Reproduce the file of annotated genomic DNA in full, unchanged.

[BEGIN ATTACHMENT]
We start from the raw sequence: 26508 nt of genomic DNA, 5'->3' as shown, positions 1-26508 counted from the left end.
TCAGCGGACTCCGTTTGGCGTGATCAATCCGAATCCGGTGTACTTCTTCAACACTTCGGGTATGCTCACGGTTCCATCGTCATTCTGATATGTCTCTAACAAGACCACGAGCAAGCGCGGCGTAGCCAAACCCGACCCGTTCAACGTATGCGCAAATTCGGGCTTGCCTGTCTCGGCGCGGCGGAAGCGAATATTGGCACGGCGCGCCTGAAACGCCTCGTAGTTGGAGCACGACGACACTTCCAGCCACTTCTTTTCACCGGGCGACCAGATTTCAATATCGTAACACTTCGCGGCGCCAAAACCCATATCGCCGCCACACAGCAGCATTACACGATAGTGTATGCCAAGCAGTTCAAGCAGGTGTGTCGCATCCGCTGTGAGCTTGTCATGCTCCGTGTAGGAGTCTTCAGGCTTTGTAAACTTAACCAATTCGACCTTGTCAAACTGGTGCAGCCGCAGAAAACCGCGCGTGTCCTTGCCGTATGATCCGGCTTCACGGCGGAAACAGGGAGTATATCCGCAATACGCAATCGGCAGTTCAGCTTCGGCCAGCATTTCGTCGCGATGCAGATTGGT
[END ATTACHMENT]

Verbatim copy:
We start from the raw sequence: 26508 nt of genomic DNA, 5'->3' as shown, positions 1-26508 counted from the left end.
TCAGCGGACTCCGTTTGGCGTGATCAATCCGAATCCGGTGTACTTCTTCAACACTTCGGGTATGCTCACGGTTCCATCGTCATTCTGATATGTCTCTAACAAGACCACGAGCAAGCGCGGCGTAGCCAAACCCGACCCGTTCAACGTATGCGCAAATTCGGGCTTGCCTGTCTCGGCGCGGCGGAAGCGAATATTGGCACGGCGCGCCTGAAACGCCTCGTAGTTGGAGCACGACGACACTTCCAGCCACTTCTTTTCACCGGGCGACCAGATTTCAATATCGTAACACTTCGCGGCGCCAAAACCCATATCGCCGCCACACAGCAGCATTACACGATAGTGTATGCCAAGCAGTTCAAGCAGGTGTGTCGCATCCGCTGTGAGCTTGTCATGCTCCGTGTAGGAGTCTTCAGGCTTTGTAAACTTAACCAATTCGACCTTGTCAAACTGGTGCAGCCGCAGAAAACCGCGCGTGTCCTTGCCGTATGATCCGGCTTCACGGCGGAAACAGGGAGTATATCCGCAATACGCAATCGGCAGTTCAGCTTCGGCCAGCATTTCGTCGCGATGCAGATTGGT